When asked about the outlook for the future, survey respondent Jim DeFrank, executive vice president and chief operating officer of Isuzu Finance of America, said, “It’s all about supply chain right now. There is demand for equipment, but manufactures are having a hard time satisfying the demand due to parts shortages, workforce issues, etc. Once the supply can match demand, we will see a nice increase in finance and leasing volumes, hopefully by the second half of 2022.”
When asked to assess their business conditions over the next four months, 25.9% of executives responding said they believe business conditions will improve over the next four months, a decrease from 34.6% in December, while 70.4% believe business conditions will remain the same over the next four months, up from 61.5% last month, and 3.7% believe business conditions will worsen, unchanged from December.
“While the seemingly never-ending pandemic, fueled by the omicron variant, is creating havoc in certain sectors, the industry enjoyed a strong year in FY 2021 and is positioned to prosper again in FY 2022,” Bruce J. Winter, president of FSG Capital, said. “Strong underwriting will be rewarded, and those that took too much risk may begin feeling the impact of deteriorating portfolio performance as government stimulus runs out. Competition will keep spreads tight, but increasing costs of funds will force lenders to slowly raise pricing throughout the year.”
Roughly a quarter (25.9%) of the survey respondents believe demand for leases and loans to fund capital expenditures (capex) will increase over the next four months, down from 26.9% in December, while 70.4% believe demand will “remain the same” during the same four-month time period, a decrease from 73.1% last month, and 3.7% believe demand will decline, up from none in December.
“Supply chain issues continue to be our biggest headwind. With the Fed anticipating raising interest rates, we expect customers to lock in long-term financing at today’s low rates,” Michael Romanowski, president of Farm Credit Leasing, said.
In January, 21.4% of the respondents said they expect more access to capital to fund equipment acquisitions over the next four months, up from 19.2% in December, while 78.6% of executives indicated they expect the “same” access to capital to fund business, a decrease from 80.8% last month. None of the respondents expect “less” access to capital, unchanged from last month.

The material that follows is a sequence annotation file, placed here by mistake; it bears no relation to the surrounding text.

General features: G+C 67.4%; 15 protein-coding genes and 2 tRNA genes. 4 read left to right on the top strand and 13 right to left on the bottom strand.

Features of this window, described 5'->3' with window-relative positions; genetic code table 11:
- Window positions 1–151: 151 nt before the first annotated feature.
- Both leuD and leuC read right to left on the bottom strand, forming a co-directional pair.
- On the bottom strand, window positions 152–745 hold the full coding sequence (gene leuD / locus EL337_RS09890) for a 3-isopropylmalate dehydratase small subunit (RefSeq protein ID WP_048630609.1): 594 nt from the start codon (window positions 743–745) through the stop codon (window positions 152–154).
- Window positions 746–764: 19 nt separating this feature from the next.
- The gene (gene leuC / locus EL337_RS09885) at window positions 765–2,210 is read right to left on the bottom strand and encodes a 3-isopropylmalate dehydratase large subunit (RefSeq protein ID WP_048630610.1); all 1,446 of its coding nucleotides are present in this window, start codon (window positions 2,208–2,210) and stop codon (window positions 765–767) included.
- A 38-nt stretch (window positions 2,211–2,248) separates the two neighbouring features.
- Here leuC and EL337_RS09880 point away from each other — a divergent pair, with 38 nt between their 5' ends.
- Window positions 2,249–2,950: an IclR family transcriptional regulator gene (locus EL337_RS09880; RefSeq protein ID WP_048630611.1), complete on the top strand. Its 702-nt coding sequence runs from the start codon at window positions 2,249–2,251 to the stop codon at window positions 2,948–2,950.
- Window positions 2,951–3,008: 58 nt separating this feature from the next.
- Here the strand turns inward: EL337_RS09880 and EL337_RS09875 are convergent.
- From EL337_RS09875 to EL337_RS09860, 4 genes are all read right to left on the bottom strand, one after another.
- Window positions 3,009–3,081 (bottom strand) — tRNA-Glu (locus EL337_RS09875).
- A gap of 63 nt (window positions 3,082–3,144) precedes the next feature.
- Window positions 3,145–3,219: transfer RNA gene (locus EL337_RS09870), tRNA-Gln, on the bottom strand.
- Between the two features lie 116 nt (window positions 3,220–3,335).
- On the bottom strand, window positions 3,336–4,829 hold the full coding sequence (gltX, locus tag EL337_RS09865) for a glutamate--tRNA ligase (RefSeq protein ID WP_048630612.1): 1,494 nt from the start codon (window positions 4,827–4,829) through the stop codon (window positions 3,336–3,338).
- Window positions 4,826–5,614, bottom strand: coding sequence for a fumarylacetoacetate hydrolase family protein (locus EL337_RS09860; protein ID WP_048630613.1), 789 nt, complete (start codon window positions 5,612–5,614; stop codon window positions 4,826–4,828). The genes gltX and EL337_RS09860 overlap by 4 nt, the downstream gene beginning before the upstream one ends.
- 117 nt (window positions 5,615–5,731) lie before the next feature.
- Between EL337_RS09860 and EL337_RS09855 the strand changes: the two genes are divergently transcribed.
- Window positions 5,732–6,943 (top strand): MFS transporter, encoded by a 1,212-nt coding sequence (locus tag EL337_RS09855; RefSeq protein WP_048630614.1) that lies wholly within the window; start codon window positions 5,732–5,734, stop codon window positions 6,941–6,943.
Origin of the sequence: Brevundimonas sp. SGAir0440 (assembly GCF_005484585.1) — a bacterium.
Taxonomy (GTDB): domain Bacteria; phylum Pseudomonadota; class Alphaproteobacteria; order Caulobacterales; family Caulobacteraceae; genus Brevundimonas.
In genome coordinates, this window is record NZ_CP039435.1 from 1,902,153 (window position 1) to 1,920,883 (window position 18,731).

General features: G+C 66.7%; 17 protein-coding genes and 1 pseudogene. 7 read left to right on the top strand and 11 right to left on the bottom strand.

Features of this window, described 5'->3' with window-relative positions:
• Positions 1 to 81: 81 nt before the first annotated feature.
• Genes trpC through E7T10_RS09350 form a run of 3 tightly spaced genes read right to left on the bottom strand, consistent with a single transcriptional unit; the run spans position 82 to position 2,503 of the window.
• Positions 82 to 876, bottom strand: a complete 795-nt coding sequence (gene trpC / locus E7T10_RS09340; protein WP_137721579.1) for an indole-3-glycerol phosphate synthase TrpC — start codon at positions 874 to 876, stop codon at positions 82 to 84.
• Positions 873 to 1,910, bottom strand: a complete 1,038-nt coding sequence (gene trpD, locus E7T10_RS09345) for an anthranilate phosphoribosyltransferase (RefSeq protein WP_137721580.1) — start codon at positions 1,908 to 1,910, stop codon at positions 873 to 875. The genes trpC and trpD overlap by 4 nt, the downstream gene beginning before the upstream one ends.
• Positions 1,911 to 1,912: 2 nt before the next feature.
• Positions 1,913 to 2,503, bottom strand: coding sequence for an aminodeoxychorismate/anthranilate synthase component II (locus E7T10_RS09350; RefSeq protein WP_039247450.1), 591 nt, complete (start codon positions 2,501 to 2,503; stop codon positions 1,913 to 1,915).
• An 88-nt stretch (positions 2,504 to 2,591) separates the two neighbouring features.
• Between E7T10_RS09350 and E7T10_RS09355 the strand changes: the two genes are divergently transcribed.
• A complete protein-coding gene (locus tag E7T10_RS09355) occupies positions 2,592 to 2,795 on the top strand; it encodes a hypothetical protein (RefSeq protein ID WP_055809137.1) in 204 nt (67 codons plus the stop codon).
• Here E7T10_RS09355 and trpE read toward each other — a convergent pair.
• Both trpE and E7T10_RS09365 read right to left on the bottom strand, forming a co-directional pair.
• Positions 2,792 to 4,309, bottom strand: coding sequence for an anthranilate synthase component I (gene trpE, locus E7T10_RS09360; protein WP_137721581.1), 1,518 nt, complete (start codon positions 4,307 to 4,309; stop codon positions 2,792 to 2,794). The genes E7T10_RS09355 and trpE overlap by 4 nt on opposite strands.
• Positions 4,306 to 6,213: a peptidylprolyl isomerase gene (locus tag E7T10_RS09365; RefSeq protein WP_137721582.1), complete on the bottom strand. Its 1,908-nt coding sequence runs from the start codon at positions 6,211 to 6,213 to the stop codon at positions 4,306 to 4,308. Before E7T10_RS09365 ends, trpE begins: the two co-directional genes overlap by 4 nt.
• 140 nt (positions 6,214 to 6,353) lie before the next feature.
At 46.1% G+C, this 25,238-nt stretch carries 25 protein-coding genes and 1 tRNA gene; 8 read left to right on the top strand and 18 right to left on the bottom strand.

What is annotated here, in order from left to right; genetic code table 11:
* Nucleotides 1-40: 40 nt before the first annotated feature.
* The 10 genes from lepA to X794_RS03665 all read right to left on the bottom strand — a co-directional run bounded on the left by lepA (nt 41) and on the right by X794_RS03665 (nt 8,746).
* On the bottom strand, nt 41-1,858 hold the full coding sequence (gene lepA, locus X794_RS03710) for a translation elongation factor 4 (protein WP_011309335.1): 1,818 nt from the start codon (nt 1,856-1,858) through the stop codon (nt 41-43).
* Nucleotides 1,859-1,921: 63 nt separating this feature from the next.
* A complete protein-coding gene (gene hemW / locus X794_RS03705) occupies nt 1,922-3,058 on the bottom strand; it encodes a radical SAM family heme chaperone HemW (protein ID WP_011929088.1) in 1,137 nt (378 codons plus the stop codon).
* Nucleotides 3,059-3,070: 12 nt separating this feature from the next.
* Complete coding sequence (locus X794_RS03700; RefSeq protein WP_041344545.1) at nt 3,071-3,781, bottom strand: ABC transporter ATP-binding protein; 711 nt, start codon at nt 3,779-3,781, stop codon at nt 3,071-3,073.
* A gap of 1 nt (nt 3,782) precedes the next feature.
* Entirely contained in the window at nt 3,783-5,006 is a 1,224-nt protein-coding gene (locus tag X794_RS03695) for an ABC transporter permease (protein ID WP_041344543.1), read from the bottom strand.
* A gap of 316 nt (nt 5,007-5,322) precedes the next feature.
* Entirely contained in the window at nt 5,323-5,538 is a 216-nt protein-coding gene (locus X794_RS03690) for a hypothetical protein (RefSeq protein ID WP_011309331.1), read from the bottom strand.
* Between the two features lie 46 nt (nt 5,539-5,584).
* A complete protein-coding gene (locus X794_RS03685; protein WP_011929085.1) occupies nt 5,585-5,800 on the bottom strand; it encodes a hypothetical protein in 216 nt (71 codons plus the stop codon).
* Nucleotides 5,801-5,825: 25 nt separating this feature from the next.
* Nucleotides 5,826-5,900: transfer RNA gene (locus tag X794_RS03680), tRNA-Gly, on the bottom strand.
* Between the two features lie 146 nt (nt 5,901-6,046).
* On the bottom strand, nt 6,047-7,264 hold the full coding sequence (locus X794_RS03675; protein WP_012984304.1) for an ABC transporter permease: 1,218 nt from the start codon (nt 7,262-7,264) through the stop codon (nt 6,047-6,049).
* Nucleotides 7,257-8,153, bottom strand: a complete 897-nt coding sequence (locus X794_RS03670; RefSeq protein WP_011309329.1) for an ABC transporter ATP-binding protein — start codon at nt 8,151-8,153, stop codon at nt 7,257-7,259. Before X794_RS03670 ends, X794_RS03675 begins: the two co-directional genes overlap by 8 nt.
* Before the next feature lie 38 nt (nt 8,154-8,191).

When asked, 39.3% of the executives said they expect to hire more employees over the next four months, down from 42.3% in December, while 60.7% expect no change in headcount over the next four months, an increase from 57.7% last month. None of the respondents said they expect to hire fewer employees in the next four months, unchanged from December.
This month, 14.8% of the respondents evaluated the current U.S. economy as “excellent,” a decrease from 19.2% last month, while 81.5% of the respondents evaluated the current U.S. economy as “fair,” up from 76.9% in December, and 3.7% evaluated it as “poor,” unchanged from last month.
When asked, 29.6% of survey respondents said they believe U.S. economic conditions will get “better” over the next six months, an increase from 19.2% in December, while 63% said they believe the U.S. economy will “stay the same” over the next six months, an increase from 61.5% last month, and 7.4% believe economic conditions in the U.S. will worsen over the next six months, a decrease from 19.2% last month.
In January, 50% of respondents indicated they believe their company will increase spending on business development activities during the next six months, up from 46.2% last month. The other half (50%) believe there will be “no change” in business development spending, down from 53.9% in December. None of the respondents believe there will be a decrease in spending on business development, unchanged from last month.
“2022 will be an interesting year with many challenges and headwinds that will create opportunities for organizations that are positioned well and are nimble enough to take advantage,” David Normandin, CLFP, president and CEO of Wintrust Specialty Finance, said.
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